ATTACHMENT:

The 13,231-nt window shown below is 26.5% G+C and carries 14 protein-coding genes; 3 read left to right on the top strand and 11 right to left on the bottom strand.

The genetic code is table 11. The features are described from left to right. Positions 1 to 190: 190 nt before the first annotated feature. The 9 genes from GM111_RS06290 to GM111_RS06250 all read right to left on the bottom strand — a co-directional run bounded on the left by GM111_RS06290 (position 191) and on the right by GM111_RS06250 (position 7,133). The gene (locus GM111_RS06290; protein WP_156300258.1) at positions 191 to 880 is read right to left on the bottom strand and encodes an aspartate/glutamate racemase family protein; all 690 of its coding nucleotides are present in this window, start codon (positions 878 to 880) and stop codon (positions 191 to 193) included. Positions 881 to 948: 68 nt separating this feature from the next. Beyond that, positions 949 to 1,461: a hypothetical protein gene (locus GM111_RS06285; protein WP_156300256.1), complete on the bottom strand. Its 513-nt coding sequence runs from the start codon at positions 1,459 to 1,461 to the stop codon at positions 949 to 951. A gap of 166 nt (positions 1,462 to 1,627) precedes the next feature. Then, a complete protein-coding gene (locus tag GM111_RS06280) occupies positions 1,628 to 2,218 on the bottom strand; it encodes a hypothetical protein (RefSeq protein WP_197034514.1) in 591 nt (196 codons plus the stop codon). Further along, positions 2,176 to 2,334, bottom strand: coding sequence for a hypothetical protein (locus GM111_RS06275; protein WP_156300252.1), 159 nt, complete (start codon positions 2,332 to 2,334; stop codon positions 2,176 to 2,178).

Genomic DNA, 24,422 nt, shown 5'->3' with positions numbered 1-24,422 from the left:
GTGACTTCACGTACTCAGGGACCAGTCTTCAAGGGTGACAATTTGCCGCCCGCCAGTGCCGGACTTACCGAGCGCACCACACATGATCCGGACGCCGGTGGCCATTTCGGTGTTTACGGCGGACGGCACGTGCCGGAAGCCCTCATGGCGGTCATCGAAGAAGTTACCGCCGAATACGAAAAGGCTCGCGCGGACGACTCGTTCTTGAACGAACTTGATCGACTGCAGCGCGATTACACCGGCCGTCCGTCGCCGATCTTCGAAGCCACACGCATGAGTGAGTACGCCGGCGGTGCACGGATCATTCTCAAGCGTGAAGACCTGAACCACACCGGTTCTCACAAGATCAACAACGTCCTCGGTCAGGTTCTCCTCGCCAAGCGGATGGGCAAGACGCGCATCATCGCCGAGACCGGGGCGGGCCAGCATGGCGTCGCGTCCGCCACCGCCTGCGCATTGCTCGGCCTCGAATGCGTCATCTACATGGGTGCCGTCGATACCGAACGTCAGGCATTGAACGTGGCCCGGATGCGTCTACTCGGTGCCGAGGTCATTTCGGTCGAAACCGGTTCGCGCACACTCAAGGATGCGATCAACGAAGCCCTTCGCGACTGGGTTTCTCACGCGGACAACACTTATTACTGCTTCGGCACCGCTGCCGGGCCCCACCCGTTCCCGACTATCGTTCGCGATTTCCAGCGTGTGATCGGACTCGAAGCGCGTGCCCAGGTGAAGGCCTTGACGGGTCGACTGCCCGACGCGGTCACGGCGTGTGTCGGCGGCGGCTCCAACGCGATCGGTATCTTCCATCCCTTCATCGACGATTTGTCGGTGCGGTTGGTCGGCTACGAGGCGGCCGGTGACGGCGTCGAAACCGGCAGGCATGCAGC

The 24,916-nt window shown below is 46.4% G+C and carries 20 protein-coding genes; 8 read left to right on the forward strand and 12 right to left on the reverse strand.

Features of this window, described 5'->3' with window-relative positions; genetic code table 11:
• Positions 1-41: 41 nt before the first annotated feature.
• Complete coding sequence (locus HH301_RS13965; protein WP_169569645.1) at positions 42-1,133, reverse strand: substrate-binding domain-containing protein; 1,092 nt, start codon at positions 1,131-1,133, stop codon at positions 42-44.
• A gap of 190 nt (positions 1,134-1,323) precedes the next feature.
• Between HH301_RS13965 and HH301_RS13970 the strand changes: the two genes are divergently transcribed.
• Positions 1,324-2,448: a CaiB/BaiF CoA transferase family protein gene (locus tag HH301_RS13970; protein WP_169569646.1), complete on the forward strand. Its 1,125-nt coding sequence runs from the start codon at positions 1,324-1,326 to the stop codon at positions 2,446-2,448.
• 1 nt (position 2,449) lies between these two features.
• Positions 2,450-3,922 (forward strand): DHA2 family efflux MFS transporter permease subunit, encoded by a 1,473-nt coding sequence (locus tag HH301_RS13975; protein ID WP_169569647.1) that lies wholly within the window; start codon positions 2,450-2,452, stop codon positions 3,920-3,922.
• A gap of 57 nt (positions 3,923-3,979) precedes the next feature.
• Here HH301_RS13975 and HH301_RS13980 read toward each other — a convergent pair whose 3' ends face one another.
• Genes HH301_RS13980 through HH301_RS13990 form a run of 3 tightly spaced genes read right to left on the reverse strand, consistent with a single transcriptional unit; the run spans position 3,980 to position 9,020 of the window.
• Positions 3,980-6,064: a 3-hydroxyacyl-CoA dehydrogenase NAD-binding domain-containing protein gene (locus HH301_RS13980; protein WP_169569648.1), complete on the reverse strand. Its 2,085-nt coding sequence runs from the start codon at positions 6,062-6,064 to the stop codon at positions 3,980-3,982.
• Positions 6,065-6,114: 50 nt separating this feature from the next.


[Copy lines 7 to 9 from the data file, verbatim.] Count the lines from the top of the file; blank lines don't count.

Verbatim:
• Positions 1-41: 41 nt before the first annotated feature.
• Complete coding sequence (locus HH301_RS13965; protein WP_169569645.1) at positions 42-1,133, reverse strand: substrate-binding domain-containing protein; 1,092 nt, start codon at positions 1,131-1,133, stop codon at positions 42-44.
• A gap of 190 nt (positions 1,134-1,323) precedes the next feature.